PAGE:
Systematics and biology of the new genus Macrosaccus with descriptions of two new species (Lepidoptera, Gracillariidae).

Davis DR, De Prins J - Zookeys (2011)

Pupa of Macrosaccus robiniella. 83 Abdominal segments 7, 8, 9+10, ventral view (100 µm) 85 Detail of accessory cremaster, abdominal sternum 7 (100 µm) 86 Abdominal segments 8, 9+10, dorsal view (100 µm) 87 Abdominal segments 8, 9+10, ventral view (50 µm) 88 Caudal view of abdomen (100 µm) 89 Abdominal segments 8, 9+10, lateral view (100 µm). (Scale lengths in parentheses).
© Copyright Policy - creative-commons-attribution
Related In: Results  -  Collection

License
Show All Figures
getmorefigures.php?uid=PMC3095132&req=5

Figure 18: Pupa of Macrosaccus robiniella. 83 Abdominal segments 7, 8, 9+10, ventral view (100 µm) 85 Detail of accessory cremaster, abdominal sternum 7 (100 µm) 86 Abdominal segments 8, 9+10, dorsal view (100 µm) 87 Abdominal segments 8, 9+10, ventral view (50 µm) 88 Caudal view of abdomen (100 µm) 89 Abdominal segments 8, 9+10, lateral view (100 µm). (Scale lengths in parentheses).
Mentions: The pupa of Macrosaccus is characterized by an accessory cremaster on abdominal sternum 7 that is unlike that of any other known gracillarid genus. This consists of a raised transverse ridge bearing ~ 18–21 mostly longitudinally oblique rows of short, blunt spines (Figs 84, 85). The accessory cremaster when present in Phyllonorycter differs greatly in consisting of a raised triangular area located midventrally on sternum 7 with 1–2 pairs of stout spines projecting laterally (Davis and Deschka 2001).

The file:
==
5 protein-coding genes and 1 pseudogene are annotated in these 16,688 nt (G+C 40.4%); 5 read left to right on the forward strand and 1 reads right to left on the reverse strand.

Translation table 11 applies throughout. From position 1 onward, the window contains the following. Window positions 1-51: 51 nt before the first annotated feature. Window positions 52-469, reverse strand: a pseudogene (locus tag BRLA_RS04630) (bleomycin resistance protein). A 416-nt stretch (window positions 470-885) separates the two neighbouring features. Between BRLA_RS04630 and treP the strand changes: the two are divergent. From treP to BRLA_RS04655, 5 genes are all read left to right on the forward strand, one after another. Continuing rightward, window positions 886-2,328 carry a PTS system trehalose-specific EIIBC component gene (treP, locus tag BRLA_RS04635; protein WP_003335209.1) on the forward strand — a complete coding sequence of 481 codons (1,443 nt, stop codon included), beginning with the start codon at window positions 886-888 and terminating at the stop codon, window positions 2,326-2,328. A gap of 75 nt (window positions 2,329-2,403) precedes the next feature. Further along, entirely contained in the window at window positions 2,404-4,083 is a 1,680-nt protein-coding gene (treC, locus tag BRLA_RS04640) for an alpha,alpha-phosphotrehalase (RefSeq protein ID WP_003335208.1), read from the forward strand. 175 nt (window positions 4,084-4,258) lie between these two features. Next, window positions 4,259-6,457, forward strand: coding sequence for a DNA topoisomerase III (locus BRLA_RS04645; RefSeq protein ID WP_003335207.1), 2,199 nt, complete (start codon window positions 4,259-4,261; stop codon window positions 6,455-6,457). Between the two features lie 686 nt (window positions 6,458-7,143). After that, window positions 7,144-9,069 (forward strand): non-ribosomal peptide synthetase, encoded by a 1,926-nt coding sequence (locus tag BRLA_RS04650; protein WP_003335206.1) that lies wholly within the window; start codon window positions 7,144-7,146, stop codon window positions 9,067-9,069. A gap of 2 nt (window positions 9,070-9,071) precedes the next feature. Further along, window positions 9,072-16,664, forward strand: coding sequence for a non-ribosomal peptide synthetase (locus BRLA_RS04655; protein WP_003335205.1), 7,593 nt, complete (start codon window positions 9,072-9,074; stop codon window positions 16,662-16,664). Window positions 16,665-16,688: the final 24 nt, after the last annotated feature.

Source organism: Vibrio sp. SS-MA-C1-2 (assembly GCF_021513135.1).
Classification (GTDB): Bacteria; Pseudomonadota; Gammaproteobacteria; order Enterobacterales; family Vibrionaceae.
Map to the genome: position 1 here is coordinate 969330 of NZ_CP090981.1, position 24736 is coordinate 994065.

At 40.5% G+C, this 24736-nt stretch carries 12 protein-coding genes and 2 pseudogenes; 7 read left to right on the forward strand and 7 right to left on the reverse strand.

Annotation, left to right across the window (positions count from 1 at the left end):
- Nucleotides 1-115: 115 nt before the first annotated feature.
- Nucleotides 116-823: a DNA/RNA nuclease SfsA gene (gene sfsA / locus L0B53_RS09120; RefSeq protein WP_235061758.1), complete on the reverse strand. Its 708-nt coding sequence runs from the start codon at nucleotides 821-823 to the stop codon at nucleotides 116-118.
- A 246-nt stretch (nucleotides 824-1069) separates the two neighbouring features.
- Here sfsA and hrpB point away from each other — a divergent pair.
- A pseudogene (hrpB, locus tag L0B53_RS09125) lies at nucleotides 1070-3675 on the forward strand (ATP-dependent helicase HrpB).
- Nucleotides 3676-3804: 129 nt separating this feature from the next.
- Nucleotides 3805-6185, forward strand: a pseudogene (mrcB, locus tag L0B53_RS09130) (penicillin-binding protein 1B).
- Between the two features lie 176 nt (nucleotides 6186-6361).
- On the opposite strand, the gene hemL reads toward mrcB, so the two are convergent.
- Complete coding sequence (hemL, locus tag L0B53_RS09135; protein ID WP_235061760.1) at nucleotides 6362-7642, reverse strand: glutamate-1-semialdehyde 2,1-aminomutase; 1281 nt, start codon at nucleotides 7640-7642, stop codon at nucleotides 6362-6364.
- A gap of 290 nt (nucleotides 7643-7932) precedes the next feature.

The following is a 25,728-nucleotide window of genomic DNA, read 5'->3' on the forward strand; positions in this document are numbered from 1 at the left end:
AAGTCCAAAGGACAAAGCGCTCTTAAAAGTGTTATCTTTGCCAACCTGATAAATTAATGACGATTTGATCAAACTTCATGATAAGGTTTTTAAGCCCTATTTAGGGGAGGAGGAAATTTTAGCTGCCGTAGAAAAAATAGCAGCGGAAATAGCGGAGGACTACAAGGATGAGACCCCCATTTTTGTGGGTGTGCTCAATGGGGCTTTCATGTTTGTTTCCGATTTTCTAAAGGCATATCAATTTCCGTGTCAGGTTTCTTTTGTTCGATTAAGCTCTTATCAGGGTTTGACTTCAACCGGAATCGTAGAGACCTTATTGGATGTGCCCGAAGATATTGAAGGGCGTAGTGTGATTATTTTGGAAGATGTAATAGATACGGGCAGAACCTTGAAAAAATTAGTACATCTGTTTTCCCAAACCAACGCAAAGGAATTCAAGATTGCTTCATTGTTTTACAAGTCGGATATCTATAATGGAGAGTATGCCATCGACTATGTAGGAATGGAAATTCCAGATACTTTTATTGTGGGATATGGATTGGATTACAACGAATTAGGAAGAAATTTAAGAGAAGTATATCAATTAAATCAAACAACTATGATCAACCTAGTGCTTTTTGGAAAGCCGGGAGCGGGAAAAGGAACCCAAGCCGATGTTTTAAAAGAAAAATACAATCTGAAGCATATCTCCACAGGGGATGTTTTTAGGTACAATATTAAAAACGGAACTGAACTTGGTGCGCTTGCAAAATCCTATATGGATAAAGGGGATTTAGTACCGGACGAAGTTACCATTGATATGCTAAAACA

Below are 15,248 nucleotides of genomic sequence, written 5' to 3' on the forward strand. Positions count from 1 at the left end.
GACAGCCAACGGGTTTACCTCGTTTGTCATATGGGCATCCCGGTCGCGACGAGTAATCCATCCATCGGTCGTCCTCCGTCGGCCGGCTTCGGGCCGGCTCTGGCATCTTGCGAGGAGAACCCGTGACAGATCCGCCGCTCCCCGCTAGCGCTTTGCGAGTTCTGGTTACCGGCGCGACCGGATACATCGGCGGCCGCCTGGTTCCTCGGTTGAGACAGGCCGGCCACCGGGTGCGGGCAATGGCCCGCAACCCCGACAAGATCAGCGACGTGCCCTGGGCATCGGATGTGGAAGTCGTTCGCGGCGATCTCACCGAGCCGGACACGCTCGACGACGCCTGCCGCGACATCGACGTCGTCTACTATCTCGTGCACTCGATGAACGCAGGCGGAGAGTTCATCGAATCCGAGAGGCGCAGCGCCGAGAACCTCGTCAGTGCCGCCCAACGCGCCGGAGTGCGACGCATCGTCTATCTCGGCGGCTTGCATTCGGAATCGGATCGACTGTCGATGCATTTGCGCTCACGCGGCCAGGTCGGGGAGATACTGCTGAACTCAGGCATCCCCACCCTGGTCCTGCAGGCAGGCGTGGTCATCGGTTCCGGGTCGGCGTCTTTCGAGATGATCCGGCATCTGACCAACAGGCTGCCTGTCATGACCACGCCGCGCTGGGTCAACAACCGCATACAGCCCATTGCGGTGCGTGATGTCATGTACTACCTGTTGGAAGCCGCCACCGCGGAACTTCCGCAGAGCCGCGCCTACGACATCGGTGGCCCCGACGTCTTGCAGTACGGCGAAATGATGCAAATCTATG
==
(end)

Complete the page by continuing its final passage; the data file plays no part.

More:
Bottom Line: The new genus Macrosaccus Davis & De Prins is proposed for three species formerly assigned to the genus Phyllonorycter: Macrosaccus robiniella (Clemens), Macrosaccus morrisella (Fitch), and Macrosaccus uhlerella (Fitch); two new, closely related species: Macrosaccus neomexicanus Davis and Macrosaccus gliricidius Davis, are also proposed.Descriptions of the adults, pupae, larvae, life histories, and distributions are supplemented with photographs, line drawings, and scanning electron micrographs.The genus is endemic to the New World, with the invasive species Macrosaccus robiniella now widely established in Europe.

View Article: PubMed Central - PubMed

Affiliation: Department of Entomology, National Museum of Natural History, Smithsonian Institution, P.O. Box 37012 MRC 105, Washington, D.C. 20013-7012, U.S.A.

ABSTRACT
The new genus Macrosaccus Davis & De Prins is proposed for three species formerly assigned to the genus Phyllonorycter: Macrosaccus robiniella (Clemens), Macrosaccus morrisella (Fitch), and Macrosaccus uhlerella (Fitch); two new, closely related species: Macrosaccus neomexicanus Davis and Macrosaccus gliricidius Davis, are also proposed. Descriptions of the adults, pupae, larvae, life histories, and distributions are supplemented with photographs, line drawings, and scanning electron micrographs. Larvae of all species are serpentine/blotch leaf miners on various genera of the plant family Fabaceae. The genus is endemic to the New World, with the invasive species Macrosaccus robiniella now widely established in Europe.

No MeSH data available.


Related in: MedlinePlus